Gender balance in patients with systemic lupus erythematosus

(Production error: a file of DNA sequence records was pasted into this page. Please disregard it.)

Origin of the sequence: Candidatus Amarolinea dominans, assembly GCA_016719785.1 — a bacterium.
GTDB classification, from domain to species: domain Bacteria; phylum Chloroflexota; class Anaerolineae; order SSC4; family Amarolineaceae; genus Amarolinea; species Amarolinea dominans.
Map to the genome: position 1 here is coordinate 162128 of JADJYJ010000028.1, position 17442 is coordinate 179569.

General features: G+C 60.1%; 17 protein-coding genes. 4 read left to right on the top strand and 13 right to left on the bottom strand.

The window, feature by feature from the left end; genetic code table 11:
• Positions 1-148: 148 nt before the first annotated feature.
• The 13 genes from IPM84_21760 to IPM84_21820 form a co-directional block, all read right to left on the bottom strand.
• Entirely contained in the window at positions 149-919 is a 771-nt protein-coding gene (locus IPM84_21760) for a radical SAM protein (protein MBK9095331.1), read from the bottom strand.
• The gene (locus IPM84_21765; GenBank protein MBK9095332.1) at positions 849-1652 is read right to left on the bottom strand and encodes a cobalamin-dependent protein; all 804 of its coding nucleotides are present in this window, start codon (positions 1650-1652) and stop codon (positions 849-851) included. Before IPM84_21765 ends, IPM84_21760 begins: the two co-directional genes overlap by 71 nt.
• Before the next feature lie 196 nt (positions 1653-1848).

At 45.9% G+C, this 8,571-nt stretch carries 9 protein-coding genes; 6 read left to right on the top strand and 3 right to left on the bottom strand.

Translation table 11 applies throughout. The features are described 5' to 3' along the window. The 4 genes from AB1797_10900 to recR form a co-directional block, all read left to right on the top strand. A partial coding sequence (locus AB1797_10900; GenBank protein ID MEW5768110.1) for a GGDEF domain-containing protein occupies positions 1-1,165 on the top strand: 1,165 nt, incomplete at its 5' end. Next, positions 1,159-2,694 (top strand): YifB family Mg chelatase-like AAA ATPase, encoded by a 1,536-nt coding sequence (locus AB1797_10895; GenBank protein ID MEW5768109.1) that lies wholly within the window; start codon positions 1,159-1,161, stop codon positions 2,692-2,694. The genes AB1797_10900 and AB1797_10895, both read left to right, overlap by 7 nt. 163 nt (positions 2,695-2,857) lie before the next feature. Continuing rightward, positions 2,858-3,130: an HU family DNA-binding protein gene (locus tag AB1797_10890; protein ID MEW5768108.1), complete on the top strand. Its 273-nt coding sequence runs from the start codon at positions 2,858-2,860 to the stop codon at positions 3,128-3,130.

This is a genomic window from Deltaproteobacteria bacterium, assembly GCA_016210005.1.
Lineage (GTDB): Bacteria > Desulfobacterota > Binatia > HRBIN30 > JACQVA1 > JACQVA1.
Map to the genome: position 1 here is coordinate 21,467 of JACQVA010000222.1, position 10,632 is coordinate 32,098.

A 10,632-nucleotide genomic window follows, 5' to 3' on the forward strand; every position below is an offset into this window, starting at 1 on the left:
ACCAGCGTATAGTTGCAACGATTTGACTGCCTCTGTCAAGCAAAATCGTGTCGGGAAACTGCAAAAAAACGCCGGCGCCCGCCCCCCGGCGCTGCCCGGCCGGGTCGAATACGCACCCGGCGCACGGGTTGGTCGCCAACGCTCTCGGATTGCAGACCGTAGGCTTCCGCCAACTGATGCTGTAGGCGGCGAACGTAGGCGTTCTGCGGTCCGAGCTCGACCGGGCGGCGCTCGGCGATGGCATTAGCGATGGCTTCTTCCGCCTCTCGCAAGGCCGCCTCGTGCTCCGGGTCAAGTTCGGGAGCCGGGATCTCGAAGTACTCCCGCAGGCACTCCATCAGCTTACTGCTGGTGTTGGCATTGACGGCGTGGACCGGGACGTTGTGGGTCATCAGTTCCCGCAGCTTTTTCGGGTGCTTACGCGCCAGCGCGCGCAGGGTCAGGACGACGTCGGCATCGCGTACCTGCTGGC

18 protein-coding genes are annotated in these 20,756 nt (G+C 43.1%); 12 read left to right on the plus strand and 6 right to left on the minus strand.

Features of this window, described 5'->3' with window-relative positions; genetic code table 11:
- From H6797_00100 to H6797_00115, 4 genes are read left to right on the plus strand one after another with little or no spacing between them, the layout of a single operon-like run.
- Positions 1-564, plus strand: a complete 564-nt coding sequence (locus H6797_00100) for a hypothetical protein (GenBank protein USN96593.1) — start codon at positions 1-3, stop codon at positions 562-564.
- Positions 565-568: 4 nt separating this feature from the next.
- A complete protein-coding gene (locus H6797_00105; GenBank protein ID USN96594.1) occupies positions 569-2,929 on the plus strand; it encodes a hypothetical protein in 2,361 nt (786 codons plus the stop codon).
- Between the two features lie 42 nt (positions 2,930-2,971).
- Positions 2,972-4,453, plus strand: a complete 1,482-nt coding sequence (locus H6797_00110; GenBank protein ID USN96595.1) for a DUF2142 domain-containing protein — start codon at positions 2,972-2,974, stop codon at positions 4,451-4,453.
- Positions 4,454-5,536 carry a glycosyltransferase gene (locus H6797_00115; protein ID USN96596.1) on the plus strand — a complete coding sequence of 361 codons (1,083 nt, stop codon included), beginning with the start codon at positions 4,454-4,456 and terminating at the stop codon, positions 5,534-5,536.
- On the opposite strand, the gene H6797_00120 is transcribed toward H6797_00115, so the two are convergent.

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Factors are reviewed that contribute to the contemporary view of a disproportionate prevalence and incidence of SLE in females. Recent studies on the epidemiology of SLE report that global incidences and prevalences of SLE for Caucasian and Black populations are of the order of 5.5 and 13.1 per year and 81 and 212 per 100,000 persons respectively. Both parameters displayed age dependent variation over a 90-year lifespan. The female to male (F:M) incidence of SLE varied with age, being approximately 1 during the first decade of life, followed by a sharp increase to 9 during the 4th decade, thence declining in subsequent decades before an increase during the 7th or 8th decade. A cognate review of SLE diagnosis in neonates revealed a F:M ratio of ˜. 1.2, consistent with the epidemiology review and the sporadic nature of SLE. Notional estimates of disease duration showed a steady increase from a base level for both males and females. The linear trend line for males was always lower than the trend line for females, supporting clinical experience that SLE is a more severe disease in males. Over a 14-year interval ending in 2012, the notional duration of SLE increased from 10-15. years to 20-25. years, probably reflecting advances in diagnosis and clinical practice.A metastudy of SLE concordance in twins revealed a 75% discordance in monozygotic twins compared to a 95% discordance in dizygotic twins confirming the importance of environmental factors in susceptibility to SLE. The elevated discordance in dizygotic SLE twins (and between siblings) suggests a role for the intrinsic genomic sexual dimorphism due to divergence of Y chromosome regulatory loci from their X chromosome homologues due to lack of recombination of mammalian sex chromosomes over evolutionary time.Estimates were made of the incidences of SLE in males and females based on population data for nine autosomal deficiency loci of major effect, plus expected male prevalence associated with Klinefelter's syndrome and female prevalence associated with Triple X syndrome. These genetic abnormalities accounted for ˜. 4% of female and ˜. 23% of male Caucasoid prevalence and for SLE resulting in a F:M ratio of ˜. 0.17. It may be deduced therefore that the impressive preponderance of SLE in females arises from a combination of environmental triggers and susceptibility loci of relatively small effect acting between the interval from the mini-puberty of childhood to the peak of reproductive adulthood. It is in this cohort of females, and especially in the Black population, that combinations of loci of minor effect acting together with environmental factors initiate defective apoptosis resulting in consequential autoimmune disease especially SLE. We postulate that because apoptosis is itself a very complex process, and defective apoptosis is an important contributor to SLE, there will be many combinations of susceptibility loci and environmental stimuli that can result in SLE (and other autoimmune disease(s)), of varying severity.
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